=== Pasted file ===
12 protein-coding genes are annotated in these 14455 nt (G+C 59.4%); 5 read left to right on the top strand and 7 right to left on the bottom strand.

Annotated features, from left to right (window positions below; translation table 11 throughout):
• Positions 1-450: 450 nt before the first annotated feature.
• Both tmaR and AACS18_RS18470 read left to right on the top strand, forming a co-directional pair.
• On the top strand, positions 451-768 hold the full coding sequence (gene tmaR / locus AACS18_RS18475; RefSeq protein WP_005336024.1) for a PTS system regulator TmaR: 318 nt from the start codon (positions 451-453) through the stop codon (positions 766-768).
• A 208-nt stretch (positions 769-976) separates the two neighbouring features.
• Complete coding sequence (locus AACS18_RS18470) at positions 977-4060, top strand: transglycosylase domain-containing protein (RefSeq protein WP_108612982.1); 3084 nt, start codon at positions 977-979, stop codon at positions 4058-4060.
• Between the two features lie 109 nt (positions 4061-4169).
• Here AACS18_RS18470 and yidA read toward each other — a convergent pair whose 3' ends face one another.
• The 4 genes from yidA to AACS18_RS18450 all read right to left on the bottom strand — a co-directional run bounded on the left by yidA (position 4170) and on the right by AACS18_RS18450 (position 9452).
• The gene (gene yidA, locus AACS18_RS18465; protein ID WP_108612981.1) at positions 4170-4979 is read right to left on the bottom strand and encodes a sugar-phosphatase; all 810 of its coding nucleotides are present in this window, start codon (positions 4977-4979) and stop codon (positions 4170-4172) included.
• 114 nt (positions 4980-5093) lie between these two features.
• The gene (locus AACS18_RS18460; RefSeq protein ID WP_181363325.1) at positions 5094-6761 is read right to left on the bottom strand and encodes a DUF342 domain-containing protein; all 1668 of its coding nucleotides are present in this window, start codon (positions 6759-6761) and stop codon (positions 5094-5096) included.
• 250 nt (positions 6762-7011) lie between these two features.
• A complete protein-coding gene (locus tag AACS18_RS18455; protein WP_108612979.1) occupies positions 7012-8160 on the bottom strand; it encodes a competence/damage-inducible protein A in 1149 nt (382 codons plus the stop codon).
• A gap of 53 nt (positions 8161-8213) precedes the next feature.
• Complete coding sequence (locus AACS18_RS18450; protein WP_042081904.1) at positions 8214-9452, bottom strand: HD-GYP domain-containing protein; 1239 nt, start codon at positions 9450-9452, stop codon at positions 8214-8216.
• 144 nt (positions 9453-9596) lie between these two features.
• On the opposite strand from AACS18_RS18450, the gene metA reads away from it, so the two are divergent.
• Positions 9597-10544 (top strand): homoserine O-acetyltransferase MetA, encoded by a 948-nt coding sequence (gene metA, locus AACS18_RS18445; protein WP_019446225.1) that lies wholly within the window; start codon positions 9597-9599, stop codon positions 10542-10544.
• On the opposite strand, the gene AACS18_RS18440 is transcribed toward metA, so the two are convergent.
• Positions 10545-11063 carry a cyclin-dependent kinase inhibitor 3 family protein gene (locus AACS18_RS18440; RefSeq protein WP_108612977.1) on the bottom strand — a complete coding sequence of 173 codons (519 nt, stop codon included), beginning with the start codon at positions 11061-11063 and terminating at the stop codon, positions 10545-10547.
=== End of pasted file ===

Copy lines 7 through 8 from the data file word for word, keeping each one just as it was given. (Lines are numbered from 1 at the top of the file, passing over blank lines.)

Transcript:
• Complete coding sequence (locus AACS18_RS18470) at positions 977-4060, top strand: transglycosylase domain-containing protein (RefSeq protein WP_108612982.1); 3084 nt, start codon at positions 977-979, stop codon at positions 4058-4060.
• Between the two features lie 109 nt (positions 4061-4169).